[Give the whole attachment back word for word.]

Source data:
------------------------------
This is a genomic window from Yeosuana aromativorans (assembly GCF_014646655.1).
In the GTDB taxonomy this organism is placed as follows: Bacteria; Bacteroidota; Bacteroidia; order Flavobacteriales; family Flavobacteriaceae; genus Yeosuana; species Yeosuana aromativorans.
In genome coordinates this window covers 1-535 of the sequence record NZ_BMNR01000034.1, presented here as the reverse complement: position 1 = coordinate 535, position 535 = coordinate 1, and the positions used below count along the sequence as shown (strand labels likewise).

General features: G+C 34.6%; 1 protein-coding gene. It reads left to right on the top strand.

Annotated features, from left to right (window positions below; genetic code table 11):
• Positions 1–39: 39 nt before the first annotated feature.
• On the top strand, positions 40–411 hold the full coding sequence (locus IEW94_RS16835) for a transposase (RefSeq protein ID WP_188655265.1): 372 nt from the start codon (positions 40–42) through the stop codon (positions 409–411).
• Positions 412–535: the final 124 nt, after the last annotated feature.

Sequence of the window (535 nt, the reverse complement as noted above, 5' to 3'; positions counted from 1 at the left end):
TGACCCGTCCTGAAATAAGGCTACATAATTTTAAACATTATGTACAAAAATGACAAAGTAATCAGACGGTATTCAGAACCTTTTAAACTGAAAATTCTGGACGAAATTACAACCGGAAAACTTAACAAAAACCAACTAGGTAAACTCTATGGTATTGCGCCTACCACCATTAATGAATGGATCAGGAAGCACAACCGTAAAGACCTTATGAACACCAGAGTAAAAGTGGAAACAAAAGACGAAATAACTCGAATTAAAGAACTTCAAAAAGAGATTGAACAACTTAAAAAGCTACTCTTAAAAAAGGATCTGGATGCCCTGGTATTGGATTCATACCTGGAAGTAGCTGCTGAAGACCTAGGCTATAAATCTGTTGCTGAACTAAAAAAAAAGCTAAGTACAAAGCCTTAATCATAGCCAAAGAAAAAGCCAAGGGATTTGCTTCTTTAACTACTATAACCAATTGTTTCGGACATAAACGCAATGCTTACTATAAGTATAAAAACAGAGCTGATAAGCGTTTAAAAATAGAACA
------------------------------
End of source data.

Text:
This is a genomic window from Yeosuana aromativorans (assembly GCF_014646655.1).
In the GTDB taxonomy this organism is placed as follows: Bacteria; Bacteroidota; Bacteroidia; order Flavobacteriales; family Flavobacteriaceae; genus Yeosuana; species Yeosuana aromativorans.
In genome coordinates this window covers 1-535 of the sequence record NZ_BMNR01000034.1, presented here as the reverse complement: position 1 = coordinate 535, position 535 = coordinate 1, and the positions used below count along the sequence as shown (strand labels likewise).

General features: G+C 34.6%; 1 protein-coding gene. It reads left to right on the top strand.

Annotated features, from left to right (window positions below; genetic code table 11):
• Positions 1–39: 39 nt before the first annotated feature.
• On the top strand, positions 40–411 hold the full coding sequence (locus IEW94_RS16835) for a transposase (RefSeq protein ID WP_188655265.1): 372 nt from the start codon (positions 40–42) through the stop codon (positions 409–411).
• Positions 412–535: the final 124 nt, after the last annotated feature.

Sequence of the window (535 nt, the reverse complement as noted above, 5' to 3'; positions counted from 1 at the left end):
TGACCCGTCCTGAAATAAGGCTACATAATTTTAAACATTATGTACAAAAATGACAAAGTAATCAGACGGTATTCAGAACCTTTTAAACTGAAAATTCTGGACGAAATTACAACCGGAAAACTTAACAAAAACCAACTAGGTAAACTCTATGGTATTGCGCCTACCACCATTAATGAATGGATCAGGAAGCACAACCGTAAAGACCTTATGAACACCAGAGTAAAAGTGGAAACAAAAGACGAAATAACTCGAATTAAAGAACTTCAAAAAGAGATTGAACAACTTAAAAAGCTACTCTTAAAAAAGGATCTGGATGCCCTGGTATTGGATTCATACCTGGAAGTAGCTGCTGAAGACCTAGGCTATAAATCTGTTGCTGAACTAAAAAAAAAGCTAAGTACAAAGCCTTAATCATAGCCAAAGAAAAAGCCAAGGGATTTGCTTCTTTAACTACTATAACCAATTGTTTCGGACATAAACGCAATGCTTACTATAAGTATAAAAACAGAGCTGATAAGCGTTTAAAAATAGAACA